Archives for Case Studies category

Links, Continued: Socks, Baby Food and a BIG SURPRISE!

Our story from last week continues, once again from Becky Tegze, Pets Alive Cat Manager…

The hissing continues… our “broken” Links is still hissing but there is something just a little different – Links stretched out relaxing on his bed! Good morning Links! You just made my Monday! I continue my ritual of talking softly to him the entire time I’m in the room caring for him and all his friends, when it hits me he hasn’t scrunched back up and he ISN’T hissing at me – he’s watching me! He hasn’t moved but when I sneak a look at him I see his eye following me as I care for the other kitties. He is curious! Oh Links, I just want to kiss you. We are on our way to being friends.

Okay Links, brace yourself: today we are going to work on being touched. This is a big step for any cat not used to human contact and affection, especially an adult cat. Even kittens who are not handled, cuddled, played with or shown affection by humans at a very young age can fear human contact as they age.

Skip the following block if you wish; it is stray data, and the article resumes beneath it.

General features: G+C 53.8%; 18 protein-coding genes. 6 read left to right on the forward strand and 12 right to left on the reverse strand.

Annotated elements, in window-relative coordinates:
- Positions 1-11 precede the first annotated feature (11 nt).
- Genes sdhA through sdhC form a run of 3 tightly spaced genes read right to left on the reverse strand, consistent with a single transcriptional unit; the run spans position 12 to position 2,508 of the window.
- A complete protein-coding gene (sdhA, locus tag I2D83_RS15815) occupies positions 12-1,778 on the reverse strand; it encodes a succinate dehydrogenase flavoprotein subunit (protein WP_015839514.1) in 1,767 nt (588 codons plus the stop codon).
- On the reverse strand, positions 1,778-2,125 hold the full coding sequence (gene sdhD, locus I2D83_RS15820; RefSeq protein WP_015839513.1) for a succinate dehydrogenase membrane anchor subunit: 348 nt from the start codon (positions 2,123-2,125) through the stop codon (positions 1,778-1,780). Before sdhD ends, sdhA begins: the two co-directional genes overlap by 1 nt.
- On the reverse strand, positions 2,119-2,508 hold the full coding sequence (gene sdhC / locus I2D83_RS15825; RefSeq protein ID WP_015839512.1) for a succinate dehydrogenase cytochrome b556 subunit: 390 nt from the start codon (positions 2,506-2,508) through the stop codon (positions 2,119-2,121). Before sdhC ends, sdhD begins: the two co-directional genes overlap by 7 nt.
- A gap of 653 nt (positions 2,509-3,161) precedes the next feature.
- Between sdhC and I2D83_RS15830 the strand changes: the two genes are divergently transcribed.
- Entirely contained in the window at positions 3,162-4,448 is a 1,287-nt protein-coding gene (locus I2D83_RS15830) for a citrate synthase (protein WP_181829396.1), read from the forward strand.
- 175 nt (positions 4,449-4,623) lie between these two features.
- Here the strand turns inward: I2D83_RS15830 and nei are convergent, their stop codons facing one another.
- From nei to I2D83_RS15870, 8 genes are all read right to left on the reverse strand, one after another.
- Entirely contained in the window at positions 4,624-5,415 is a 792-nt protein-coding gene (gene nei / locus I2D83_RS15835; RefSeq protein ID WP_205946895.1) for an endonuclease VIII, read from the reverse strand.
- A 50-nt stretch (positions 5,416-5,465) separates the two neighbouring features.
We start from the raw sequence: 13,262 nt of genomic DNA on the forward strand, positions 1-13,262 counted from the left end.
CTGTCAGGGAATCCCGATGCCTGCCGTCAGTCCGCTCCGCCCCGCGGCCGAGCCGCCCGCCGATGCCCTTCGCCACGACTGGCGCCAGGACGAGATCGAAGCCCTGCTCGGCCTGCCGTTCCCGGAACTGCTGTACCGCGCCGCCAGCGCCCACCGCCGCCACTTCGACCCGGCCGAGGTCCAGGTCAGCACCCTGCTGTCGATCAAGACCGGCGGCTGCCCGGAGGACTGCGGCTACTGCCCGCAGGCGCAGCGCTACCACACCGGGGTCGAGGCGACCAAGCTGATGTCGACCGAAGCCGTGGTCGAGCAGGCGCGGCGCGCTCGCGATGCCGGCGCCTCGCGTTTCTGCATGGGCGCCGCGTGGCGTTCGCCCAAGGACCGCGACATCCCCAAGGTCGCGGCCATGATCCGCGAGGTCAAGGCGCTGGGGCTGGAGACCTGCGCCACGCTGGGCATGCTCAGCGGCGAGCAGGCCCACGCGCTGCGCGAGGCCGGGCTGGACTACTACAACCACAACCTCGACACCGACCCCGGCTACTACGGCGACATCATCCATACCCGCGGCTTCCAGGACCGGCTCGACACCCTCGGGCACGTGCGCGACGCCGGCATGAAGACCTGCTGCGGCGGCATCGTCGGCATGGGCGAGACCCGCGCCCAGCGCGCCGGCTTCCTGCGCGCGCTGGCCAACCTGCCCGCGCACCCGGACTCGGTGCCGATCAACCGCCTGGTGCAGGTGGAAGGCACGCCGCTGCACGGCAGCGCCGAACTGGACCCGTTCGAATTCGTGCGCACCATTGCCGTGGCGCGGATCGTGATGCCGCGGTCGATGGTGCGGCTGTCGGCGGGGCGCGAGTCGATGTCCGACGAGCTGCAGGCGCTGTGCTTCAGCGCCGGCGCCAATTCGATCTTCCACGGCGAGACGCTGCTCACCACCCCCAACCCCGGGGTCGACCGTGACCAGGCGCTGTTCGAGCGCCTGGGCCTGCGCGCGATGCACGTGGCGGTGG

As I dig into my back of tricks I once again am talking to Links, hoping beyond hope that maybe he understands me. The first trick up my sleeve is a dowel stick with a catnip sock toy stuck on the end of it. For anyone who hasn’t worked with a “broken” cat before let me explain – this little trick serves many purposes, it gives me the “scary” human a bit more distance so I’m not leaning over Links (which would be way too scary at this point for him), and it keeps me safe because I do not know how Links is going to react to first contact. He could react by being frozen in fear, it could be a hiss or it could be him showing his displeasure with his claws, his teeth or both – or he could just be totally unfazed.

Drum roll please… Read the rest of this entry »

Filed in Animal Rescue, Case Studies, Why we do this by John Sibley on Mar 27, 2013.  There are 1 comments.  


Blog by Jenessa Taylor, Executive Director Pets Alive Westchester